Focus on Going with The Flow
I look at Sandy and tell her, point blank, “I don’t know how you do it. I think you’re remarkable.” And she answers me honestly.
Some days I can’t reconcile it. There are hard days. Tough days. His birthday. How was I robbed of that? And those days hurt so badly. Yet I don’t want to live the rest of my life like that.
My sadness is also my selfishness in wanting him here with me. And the flip side is that he is somewhere in a beautiful life where he’s not experiencing any pain or any of the shitty parts of this world. He will live a perfect life within Brian and me. How could I not want that for him?
I am thankful to know someone like Sandy. Thankful she is able to articulate what it’s been like and what’s been helpful.
There really is nothing people can say to take away the pain of loss, but people need to know it never goes away. I appreciate people remembering Dotch’s birthday and acknowledging me on Mother’s Day.
But here’s what people need to understand. Grief is so isolating. Everyone will lose a parent. Some will lose a sibling. You’ll lose a dog. But not everyone will lose a child. It’s a club you never want to belong to.
Brian and I understand that people withdraw because they don’t know what to say or do. It gets too heavy for them. It’s beyond their realm of comprehension. But if we allow that separation, then there’s another kind of loss for us. So we’ve had to make an effort to not let this define our lives.
Sandy is quiet for a moment, lost in her own thoughts and memories. And then she says the most remarkable thing.
I often think I needed to go through losing my mom and my sister to get me ready for losing Dotch.
There were moments of total despair. Times when I had nothing left. All I could do was sit with my grief and not force anything. But eventually I gained the knowledge and the intent to be open and aware. It ebbs and flows but I had to be willing to keep taking steps forward.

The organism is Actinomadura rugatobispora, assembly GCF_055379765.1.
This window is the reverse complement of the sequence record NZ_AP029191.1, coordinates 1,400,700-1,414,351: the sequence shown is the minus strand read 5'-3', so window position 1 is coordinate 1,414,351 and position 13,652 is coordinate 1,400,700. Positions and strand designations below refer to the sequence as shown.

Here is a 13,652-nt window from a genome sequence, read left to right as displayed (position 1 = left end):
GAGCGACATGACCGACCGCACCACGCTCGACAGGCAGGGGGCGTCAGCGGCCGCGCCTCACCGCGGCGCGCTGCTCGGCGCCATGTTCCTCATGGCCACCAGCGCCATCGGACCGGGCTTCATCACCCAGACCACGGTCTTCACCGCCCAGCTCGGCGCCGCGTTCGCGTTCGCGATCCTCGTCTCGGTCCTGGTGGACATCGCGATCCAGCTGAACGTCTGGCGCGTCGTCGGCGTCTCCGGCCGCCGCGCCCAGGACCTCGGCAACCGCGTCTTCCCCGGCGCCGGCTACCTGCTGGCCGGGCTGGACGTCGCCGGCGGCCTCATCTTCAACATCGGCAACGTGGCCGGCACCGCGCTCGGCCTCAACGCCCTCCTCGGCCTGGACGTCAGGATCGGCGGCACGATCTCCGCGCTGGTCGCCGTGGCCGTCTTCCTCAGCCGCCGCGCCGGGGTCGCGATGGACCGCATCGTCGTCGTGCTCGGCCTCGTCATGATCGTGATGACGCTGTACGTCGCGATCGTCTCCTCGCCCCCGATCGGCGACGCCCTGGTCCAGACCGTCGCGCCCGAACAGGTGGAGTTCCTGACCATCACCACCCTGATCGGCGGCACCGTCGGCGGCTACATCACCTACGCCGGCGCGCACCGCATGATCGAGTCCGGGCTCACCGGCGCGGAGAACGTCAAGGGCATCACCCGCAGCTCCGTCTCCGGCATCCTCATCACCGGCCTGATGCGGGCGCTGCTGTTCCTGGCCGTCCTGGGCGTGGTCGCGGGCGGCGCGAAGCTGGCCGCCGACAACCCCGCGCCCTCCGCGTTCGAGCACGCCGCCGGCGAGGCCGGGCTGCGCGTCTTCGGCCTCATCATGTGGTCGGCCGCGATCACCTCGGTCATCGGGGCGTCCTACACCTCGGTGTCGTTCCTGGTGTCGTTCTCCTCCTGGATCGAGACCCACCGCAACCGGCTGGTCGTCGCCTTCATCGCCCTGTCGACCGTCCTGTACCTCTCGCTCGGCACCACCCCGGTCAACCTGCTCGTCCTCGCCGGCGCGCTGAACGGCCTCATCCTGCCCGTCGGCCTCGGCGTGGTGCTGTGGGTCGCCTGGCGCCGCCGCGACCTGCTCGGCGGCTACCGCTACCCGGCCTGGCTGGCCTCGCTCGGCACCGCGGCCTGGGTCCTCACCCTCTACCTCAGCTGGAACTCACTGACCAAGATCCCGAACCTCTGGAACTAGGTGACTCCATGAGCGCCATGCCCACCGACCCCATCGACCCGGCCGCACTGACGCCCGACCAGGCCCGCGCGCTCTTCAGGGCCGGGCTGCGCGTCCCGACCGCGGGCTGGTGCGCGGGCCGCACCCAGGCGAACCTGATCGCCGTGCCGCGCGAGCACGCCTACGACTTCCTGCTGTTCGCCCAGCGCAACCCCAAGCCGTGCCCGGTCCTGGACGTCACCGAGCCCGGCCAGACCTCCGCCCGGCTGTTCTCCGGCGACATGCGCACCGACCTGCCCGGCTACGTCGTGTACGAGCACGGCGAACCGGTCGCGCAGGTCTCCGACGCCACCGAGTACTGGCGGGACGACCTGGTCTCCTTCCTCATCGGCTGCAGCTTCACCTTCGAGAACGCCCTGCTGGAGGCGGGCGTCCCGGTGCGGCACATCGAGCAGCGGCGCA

I just had to keep going.
If there’s a Life Lesson to be learned through all of this, I wondered what it would be. Sandy did not think twice before giving me an answer.
“Acceptance. It’s the most important lesson I’ve learned. It should be everyone’s goal . . . regardless of the situation . . . or else you’ll just be swimming upstream.
“Life is like a river. Sometimes you get in an eddy and spin out. Sometimes you’re in that rush of rapids and things are going by so fast you wonder what’s going on.
“But most of the time it’s important to just go with the flow. Otherwise you’ll drown. Or you’ll get out and then you’ll miss it all.
“That’s my Life Lesson. Acceptance. It’s a lot of work. It’s my number one priority. Because it works for me.
“Every day. It works for me.”
Do you have your own story of loss? Was there something or someone that helped you through your grieving process?
Most of us cannot comprehend so much grief and we make the mistake of pulling away, fearful of saying the wrong thing. Uncomfortable with the tears that are shed.
Remember that our fears and discomfort are minuscule compared to the isolation and sorrow of someone who experiences the death of a child.
More than ever we need to reach out to individuals and families who are struggling through their own personal nightmare.